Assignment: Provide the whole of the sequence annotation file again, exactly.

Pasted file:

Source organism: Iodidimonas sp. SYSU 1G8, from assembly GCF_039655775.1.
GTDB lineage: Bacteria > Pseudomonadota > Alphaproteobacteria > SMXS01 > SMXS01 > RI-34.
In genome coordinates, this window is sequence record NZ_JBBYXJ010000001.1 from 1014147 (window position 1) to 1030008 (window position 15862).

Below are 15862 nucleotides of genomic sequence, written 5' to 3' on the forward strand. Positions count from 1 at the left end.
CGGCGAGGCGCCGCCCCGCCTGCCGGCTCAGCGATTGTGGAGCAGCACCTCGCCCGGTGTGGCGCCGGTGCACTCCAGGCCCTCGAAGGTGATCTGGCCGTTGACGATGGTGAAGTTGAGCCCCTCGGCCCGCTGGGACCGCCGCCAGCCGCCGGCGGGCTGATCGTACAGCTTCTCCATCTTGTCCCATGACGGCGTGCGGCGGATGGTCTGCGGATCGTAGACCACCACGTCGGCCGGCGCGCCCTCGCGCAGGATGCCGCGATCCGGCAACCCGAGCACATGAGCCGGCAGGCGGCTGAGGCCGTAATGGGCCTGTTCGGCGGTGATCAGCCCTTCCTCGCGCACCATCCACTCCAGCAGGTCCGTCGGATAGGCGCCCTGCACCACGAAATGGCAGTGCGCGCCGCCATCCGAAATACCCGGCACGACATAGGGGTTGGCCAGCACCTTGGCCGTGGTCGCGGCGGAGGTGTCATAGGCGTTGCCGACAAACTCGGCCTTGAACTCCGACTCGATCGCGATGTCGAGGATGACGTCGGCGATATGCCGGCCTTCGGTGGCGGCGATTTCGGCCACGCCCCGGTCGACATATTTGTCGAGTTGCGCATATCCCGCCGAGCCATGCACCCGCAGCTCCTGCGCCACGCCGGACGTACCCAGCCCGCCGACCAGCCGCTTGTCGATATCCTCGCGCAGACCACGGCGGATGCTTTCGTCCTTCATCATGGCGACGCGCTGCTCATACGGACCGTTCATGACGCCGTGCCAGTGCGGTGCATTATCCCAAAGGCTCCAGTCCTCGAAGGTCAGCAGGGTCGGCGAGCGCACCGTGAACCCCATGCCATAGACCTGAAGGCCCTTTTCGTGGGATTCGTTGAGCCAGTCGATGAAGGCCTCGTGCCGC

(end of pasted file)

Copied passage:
Source organism: Iodidimonas sp. SYSU 1G8, from assembly GCF_039655775.1.
GTDB lineage: Bacteria > Pseudomonadota > Alphaproteobacteria > SMXS01 > SMXS01 > RI-34.
In genome coordinates, this window is sequence record NZ_JBBYXJ010000001.1 from 1014147 (window position 1) to 1030008 (window position 15862).

Below are 15862 nucleotides of genomic sequence, written 5' to 3' on the forward strand. Positions count from 1 at the left end.
CGGCGAGGCGCCGCCCCGCCTGCCGGCTCAGCGATTGTGGAGCAGCACCTCGCCCGGTGTGGCGCCGGTGCACTCCAGGCCCTCGAAGGTGATCTGGCCGTTGACGATGGTGAAGTTGAGCCCCTCGGCCCGCTGGGACCGCCGCCAGCCGCCGGCGGGCTGATCGTACAGCTTCTCCATCTTGTCCCATGACGGCGTGCGGCGGATGGTCTGCGGATCGTAGACCACCACGTCGGCCGGCGCGCCCTCGCGCAGGATGCCGCGATCCGGCAACCCGAGCACATGAGCCGGCAGGCGGCTGAGGCCGTAATGGGCCTGTTCGGCGGTGATCAGCCCTTCCTCGCGCACCATCCACTCCAGCAGGTCCGTCGGATAGGCGCCCTGCACCACGAAATGGCAGTGCGCGCCGCCATCCGAAATACCCGGCACGACATAGGGGTTGGCCAGCACCTTGGCCGTGGTCGCGGCGGAGGTGTCATAGGCGTTGCCGACAAACTCGGCCTTGAACTCCGACTCGATCGCGATGTCGAGGATGACGTCGGCGATATGCCGGCCTTCGGTGGCGGCGATTTCGGCCACGCCCCGGTCGACATATTTGTCGAGTTGCGCATATCCCGCCGAGCCATGCACCCGCAGCTCCTGCGCCACGCCGGACGTACCCAGCCCGCCGACCAGCCGCTTGTCGATATCCTCGCGCAGACCACGGCGGATGCTTTCGTCCTTCATCATGGCGACGCGCTGCTCATACGGACCGTTCATGACGCCGTGCCAGTGCGGTGCATTATCCCAAAGGCTCCAGTCCTCGAAGGTCAGCAGGGTCGGCGAGCGCACCGTGAACCCCATGCCATAGACCTGAAGGCCCTTTTCGTGGGATTCGTTGAGCCAGTCGATGAAGGCCTCGTGCCGC